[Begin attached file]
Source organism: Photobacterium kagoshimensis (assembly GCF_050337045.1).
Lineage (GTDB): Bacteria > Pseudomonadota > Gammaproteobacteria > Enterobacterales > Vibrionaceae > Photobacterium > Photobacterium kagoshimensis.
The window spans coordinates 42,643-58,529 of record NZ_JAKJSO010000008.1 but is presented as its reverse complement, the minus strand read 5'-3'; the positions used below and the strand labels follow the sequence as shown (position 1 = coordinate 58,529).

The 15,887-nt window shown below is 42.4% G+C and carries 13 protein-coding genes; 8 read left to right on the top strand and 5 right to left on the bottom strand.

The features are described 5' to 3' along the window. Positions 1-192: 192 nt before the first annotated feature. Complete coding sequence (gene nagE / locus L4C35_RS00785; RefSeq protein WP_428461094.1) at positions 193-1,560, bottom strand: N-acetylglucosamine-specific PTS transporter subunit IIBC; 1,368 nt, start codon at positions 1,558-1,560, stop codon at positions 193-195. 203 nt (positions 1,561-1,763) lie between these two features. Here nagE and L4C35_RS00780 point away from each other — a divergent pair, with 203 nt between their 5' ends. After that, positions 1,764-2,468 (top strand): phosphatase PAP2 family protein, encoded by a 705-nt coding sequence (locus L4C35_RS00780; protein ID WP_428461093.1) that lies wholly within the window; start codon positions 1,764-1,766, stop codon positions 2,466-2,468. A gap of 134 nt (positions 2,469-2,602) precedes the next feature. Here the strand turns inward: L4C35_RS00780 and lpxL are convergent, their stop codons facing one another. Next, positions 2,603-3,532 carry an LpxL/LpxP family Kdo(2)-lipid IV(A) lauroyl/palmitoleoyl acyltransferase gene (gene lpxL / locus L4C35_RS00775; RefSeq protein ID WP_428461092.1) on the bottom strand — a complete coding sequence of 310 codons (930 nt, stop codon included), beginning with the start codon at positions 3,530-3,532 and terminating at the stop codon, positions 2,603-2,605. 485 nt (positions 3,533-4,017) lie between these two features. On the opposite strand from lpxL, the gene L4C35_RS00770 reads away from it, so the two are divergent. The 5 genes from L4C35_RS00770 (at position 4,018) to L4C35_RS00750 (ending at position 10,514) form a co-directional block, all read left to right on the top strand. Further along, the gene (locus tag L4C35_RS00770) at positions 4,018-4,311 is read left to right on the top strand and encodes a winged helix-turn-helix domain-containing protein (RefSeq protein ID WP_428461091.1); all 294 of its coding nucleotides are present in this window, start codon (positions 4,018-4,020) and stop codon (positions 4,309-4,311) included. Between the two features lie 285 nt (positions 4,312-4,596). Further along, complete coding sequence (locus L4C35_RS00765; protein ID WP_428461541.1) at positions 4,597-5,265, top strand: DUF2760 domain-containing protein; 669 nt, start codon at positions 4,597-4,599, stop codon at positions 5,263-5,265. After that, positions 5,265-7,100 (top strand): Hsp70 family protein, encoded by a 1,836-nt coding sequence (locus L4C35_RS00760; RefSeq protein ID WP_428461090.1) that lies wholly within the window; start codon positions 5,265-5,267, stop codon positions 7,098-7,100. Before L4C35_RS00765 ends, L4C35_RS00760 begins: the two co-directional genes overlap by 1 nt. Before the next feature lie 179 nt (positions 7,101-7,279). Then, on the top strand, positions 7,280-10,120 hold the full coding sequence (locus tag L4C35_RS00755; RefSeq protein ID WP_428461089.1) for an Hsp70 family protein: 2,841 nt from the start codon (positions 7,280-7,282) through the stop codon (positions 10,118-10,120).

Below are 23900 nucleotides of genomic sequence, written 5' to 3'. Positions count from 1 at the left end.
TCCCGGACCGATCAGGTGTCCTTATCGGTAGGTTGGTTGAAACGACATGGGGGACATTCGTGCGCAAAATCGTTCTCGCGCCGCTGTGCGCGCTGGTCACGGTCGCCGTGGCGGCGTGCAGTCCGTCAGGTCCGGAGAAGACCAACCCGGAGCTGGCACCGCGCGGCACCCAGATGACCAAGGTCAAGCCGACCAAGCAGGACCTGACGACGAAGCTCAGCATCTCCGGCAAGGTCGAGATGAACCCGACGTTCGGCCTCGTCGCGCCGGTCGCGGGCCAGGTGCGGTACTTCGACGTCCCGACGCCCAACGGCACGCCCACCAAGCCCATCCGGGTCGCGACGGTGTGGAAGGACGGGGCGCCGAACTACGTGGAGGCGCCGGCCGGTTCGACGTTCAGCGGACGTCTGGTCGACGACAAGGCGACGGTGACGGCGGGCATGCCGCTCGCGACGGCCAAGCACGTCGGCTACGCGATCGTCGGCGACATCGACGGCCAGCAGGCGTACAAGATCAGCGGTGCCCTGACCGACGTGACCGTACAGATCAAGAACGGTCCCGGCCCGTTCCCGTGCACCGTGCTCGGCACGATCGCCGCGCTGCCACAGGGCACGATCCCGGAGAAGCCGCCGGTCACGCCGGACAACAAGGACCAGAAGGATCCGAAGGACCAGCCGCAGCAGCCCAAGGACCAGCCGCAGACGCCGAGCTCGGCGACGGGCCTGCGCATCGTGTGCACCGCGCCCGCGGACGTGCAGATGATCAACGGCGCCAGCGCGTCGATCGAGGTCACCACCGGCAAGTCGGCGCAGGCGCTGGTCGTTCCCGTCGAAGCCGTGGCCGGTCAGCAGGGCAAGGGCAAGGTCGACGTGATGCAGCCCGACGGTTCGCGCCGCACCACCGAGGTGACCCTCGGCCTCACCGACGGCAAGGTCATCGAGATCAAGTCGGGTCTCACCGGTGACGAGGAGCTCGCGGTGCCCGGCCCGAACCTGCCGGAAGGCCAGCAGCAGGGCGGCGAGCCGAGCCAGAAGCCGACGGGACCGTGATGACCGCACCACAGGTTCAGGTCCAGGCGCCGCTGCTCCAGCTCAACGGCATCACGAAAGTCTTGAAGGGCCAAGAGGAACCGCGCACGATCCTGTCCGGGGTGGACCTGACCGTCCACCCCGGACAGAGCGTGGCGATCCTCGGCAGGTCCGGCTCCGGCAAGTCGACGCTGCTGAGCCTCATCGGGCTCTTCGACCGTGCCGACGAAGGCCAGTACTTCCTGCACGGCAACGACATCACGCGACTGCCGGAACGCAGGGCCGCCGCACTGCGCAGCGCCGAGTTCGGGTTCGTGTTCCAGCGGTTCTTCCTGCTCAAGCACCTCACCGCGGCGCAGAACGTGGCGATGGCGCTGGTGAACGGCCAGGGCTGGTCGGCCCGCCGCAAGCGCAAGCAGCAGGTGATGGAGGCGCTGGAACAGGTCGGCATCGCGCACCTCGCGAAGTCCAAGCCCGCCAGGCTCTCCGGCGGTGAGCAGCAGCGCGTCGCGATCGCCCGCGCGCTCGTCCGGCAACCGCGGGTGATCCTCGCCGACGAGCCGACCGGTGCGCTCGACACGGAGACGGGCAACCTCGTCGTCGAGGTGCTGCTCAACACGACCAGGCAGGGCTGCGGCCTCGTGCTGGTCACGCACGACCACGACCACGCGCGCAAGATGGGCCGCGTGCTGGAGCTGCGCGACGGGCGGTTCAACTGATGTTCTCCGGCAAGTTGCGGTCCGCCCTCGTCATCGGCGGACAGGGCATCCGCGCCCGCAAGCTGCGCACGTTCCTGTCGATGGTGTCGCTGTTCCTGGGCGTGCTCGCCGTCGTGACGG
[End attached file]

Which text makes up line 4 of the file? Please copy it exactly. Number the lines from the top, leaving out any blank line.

The 15,887-nt window shown below is 42.4% G+C and carries 13 protein-coding genes; 8 read left to right on the top strand and 5 right to left on the bottom strand.